With all these editorial letters to keep his name in public view, Dan must be
planning a political run again soon.
The real story here has nothing to do with Cyprus. The BRICS coalition is
poising to take over the international money standard from the dollar (USA).
Mainly because of our incesant printing of dollars. If and when this happens it
will be ugly, real ugly for us.
Thanks for the insight DN and Dan.Let's not forget that these
BRIC countries are totally owned and controlled by central bankers of Europe
ever since the bankers bankrolled Lenin and Stalin in Russia and Mao in
China. You see, the ultimate monopoly is government ownership and
control of a nations means of production, resources and etc. you know, basic
Marxist philosophy, then it is really the bankers who hold the notes on these
countries and their national debt who have complete control of impounding the
accumulated wealth of individuals who may attempt to compete against the
banker/government monopoly of power and money.
This analysis of the Cyprus crisis fails to discuss a couple of key items,
instead choosing to simplistically blame Cypriots for living beyond their means.
A couple of years ago, Cyprus's government debt-to-GDP ratio was quite
healthy, certainly much better than that of the US. But a cascading series of
issues have led to the current situation, including the poor timing for joining
the Euro, sharp downturns in major industries of tourism and shipping, and the
reliance on major banks as an overly-large sector of the economy.Not
to mention the biggest issue of all, which is that Cypriot banks invested
heavily in Greek bonds, which obviously didn't work out very well.But those facts are a distraction from simply pointing the finger at
government spending.50% of the deposits in Cypriot banks belong to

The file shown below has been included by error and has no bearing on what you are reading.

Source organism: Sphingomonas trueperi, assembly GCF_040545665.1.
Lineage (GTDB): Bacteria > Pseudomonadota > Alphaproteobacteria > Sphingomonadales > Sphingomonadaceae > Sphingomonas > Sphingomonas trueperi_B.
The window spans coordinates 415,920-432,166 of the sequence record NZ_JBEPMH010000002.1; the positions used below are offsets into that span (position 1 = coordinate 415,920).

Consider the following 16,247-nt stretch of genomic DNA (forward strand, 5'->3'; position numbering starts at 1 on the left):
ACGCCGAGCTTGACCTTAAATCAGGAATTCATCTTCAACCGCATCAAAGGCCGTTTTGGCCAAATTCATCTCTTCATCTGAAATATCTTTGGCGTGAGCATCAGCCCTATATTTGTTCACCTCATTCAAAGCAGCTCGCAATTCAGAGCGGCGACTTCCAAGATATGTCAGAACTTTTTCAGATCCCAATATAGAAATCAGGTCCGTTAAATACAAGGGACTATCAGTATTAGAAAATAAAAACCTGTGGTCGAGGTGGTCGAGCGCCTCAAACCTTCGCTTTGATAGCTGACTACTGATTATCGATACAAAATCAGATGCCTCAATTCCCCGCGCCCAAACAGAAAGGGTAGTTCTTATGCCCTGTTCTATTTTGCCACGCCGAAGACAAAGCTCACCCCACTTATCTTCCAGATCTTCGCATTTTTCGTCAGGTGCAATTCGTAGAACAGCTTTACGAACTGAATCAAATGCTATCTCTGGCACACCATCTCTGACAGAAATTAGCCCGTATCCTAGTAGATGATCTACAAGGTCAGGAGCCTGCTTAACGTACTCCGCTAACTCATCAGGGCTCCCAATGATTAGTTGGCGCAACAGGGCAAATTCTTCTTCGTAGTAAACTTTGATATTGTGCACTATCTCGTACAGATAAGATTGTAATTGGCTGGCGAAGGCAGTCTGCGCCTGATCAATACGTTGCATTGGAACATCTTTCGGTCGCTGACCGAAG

Russian oligarchs and their businesses, many with ties to the Russian mafia.
Their money was there because Cyprus is a tax haven for the wealthy. Pardon me
for not shedding many tears that they're gettting a haircut.And
frankly the comparison of this situation with the treatment of the Kulaks is
risible. No one is being liquidated here.
There is a difference between Object [what you bout] and Objective [where your
money should go]. There is a limit or a boundary to spending. A person has to
know his limitations.
This editorial misses the mark in so many places. The money in Cypriot banks did
indeed come mainly from wealthy Russians. They use Cyprus as a tax haven to
avoid paying Russian taxes. It is also a haven for money laundering for Russian
gangsters. The deposits in the their banks far exceed their GDP. It is not the
Cypriot government that is bankrupt. It is the Cypriot banks. They had so much
hot money coming in that they put it into highly risky investments like Greek
bonds.This tragedy has little to do with the government of Cyprus
living beyond its means, and everything to do with Casino Capitalism run amuck.
It does hold a lesson for us although not the lesson it claims: Rein in the